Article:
Rolf Herman Nevanlinna (1895-10-22 à 1980-5-28), a Finnish matematician, was born in Joensuu, Finland. He has acted as high school teacher 1918–1926, docent of mathematics 1922–1926, professor of mathematics in University of Helsinki 1926–1946. He has teached also in the Technical university of Zürich and the University of Göttingen. Later, Nevanlinna has worked as rector of the University of Helsinki and as chairman of http://www.mathunion.org/International Mathematical Union (IMU). In 1948, Nevanlinna was appointed to the Academy of Finland.
Nevanlinna has acted on several of mathematics, but especially won international fame in the complex analysis, where his most known work is his value-distribution theory of holomorphic functions. This wide, profound and in formal respects polished Nevanlinna theory was published in 1925. Lars Ahlfors has said that after it, the function theory was not any more the same as before. Hermann Weyl wrote in 1940s that Nevanlinna theory belongs to the great mathematical achievements of the twentieth century. The point of departure of the theory is Picard’s theorem (http://planetmath.org/PicardsTheorem) (1879), which had been already improved, among others, by Borel, but the work of Nevanlinna was entirely on a new . The essential contents of the theory may be described so that a meromorphic function attains all complex values “approximately equally often”. If some value appears less frequently than others among the values of function, then to counterbalance, the function comes nearer to that value “more often” than to the others.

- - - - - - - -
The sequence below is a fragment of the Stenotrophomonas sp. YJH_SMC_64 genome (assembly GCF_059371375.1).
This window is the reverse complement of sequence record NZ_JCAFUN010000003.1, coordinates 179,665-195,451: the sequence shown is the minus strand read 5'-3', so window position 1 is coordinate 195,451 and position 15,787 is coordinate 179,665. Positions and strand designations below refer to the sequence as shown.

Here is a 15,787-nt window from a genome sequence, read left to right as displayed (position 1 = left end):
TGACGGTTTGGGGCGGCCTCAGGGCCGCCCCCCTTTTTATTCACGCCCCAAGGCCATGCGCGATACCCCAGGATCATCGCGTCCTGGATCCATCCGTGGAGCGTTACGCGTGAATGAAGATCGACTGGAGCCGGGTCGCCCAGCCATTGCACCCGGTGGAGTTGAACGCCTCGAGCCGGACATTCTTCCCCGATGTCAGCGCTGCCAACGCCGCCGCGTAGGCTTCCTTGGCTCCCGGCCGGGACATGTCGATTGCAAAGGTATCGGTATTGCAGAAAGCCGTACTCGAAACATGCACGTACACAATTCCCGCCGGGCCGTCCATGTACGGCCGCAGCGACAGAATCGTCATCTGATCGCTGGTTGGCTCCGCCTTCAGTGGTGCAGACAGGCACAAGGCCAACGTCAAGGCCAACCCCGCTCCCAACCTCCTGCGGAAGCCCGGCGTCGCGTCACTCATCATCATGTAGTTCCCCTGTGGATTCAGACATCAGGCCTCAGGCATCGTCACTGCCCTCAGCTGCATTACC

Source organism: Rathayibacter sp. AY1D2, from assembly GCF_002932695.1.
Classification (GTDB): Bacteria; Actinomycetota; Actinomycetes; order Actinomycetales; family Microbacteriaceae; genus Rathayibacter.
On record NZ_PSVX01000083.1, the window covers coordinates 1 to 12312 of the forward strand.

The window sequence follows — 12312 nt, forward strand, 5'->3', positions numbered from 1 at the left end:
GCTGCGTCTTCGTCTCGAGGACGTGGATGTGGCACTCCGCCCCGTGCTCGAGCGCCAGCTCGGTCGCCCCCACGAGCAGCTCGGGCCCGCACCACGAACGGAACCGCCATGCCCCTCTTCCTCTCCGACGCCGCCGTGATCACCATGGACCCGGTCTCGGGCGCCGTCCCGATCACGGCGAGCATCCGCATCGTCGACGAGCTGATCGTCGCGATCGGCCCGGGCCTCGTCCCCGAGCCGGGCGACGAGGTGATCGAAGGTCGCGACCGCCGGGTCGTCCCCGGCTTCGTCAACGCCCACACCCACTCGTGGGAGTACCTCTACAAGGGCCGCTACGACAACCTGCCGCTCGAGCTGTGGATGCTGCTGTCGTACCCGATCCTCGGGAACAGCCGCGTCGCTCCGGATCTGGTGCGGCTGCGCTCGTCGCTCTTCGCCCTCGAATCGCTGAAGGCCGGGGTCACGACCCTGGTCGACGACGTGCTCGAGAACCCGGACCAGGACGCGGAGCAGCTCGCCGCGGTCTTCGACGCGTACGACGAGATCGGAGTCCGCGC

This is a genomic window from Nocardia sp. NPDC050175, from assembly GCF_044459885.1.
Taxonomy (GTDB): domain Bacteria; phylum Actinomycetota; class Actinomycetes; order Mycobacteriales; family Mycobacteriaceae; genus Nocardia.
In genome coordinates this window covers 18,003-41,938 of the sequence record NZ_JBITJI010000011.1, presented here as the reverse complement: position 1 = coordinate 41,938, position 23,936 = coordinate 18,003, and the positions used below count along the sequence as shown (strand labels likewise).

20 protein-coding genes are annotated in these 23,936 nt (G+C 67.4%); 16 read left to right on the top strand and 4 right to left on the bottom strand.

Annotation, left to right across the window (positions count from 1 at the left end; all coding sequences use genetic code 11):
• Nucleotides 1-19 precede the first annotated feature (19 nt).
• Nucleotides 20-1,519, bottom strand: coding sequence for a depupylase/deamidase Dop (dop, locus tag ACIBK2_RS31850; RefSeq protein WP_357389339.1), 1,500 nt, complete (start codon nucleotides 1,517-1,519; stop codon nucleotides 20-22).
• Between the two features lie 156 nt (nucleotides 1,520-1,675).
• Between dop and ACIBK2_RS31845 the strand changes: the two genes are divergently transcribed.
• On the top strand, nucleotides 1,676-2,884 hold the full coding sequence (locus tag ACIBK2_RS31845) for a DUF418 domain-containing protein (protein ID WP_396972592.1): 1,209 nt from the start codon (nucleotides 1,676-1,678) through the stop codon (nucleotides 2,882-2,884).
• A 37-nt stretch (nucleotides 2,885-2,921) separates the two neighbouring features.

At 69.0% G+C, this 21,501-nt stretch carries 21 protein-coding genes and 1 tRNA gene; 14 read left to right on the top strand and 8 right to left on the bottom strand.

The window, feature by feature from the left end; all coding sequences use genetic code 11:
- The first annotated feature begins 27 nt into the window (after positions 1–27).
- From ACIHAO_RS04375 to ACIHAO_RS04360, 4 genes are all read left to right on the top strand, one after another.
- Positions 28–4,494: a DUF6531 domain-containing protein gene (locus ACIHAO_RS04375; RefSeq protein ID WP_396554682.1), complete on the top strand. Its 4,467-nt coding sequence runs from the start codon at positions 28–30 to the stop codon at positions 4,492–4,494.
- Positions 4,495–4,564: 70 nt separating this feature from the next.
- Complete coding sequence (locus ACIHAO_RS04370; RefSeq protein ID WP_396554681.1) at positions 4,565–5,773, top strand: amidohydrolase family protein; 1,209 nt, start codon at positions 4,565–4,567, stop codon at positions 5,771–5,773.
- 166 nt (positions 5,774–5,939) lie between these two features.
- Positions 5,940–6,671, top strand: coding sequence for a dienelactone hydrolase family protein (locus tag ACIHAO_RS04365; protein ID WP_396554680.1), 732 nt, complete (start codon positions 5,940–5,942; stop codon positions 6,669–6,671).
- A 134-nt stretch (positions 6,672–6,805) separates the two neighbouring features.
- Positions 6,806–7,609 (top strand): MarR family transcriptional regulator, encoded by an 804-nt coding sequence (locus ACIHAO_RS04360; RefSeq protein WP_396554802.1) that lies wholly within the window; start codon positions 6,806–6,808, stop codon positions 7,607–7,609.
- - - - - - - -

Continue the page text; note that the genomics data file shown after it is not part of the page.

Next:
|Date of creation||2013-03-22 17:43:22|
|Last modified on||2013-03-22 17:43:22|
|Last modified by||pahio (2872)|
|Synonym||Rolf Herman Nevanlinna|